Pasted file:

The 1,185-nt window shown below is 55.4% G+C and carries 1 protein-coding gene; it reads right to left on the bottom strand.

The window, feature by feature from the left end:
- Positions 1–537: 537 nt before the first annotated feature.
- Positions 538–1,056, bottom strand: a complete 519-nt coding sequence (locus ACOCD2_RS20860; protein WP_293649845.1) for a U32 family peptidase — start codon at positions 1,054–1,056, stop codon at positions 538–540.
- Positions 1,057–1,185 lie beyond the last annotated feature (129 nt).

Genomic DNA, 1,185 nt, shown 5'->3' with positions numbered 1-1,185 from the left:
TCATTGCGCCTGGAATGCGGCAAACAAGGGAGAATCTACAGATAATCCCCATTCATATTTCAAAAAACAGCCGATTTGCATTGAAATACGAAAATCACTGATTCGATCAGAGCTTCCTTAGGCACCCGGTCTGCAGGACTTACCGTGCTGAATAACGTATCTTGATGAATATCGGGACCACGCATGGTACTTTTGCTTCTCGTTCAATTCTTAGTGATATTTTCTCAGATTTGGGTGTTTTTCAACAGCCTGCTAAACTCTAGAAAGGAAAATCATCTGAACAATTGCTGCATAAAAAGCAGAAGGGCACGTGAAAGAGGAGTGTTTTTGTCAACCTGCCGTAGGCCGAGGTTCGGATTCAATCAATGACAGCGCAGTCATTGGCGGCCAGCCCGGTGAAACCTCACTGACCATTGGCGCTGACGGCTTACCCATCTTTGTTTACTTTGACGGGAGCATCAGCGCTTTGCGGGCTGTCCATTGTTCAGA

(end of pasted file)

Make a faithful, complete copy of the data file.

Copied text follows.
The 1,185-nt window shown below is 55.4% G+C and carries 1 protein-coding gene; it reads right to left on the bottom strand.

The window, feature by feature from the left end:
- Positions 1–537: 537 nt before the first annotated feature.
- Positions 538–1,056, bottom strand: a complete 519-nt coding sequence (locus ACOCD2_RS20860; protein WP_293649845.1) for a U32 family peptidase — start codon at positions 1,054–1,056, stop codon at positions 538–540.
- Positions 1,057–1,185 lie beyond the last annotated feature (129 nt).

Genomic DNA, 1,185 nt, shown 5'->3' with positions numbered 1-1,185 from the left:
TCATTGCGCCTGGAATGCGGCAAACAAGGGAGAATCTACAGATAATCCCCATTCATATTTCAAAAAACAGCCGATTTGCATTGAAATACGAAAATCACTGATTCGATCAGAGCTTCCTTAGGCACCCGGTCTGCAGGACTTACCGTGCTGAATAACGTATCTTGATGAATATCGGGACCACGCATGGTACTTTTGCTTCTCGTTCAATTCTTAGTGATATTTTCTCAGATTTGGGTGTTTTTCAACAGCCTGCTAAACTCTAGAAAGGAAAATCATCTGAACAATTGCTGCATAAAAAGCAGAAGGGCACGTGAAAGAGGAGTGTTTTTGTCAACCTGCCGTAGGCCGAGGTTCGGATTCAATCAATGACAGCGCAGTCATTGGCGGCCAGCCCGGTGAAACCTCACTGACCATTGGCGCTGACGGCTTACCCATCTTTGTTTACTTTGACGGGAGCATCAGCGCTTTGCGGGCTGTCCATTGTTCAGA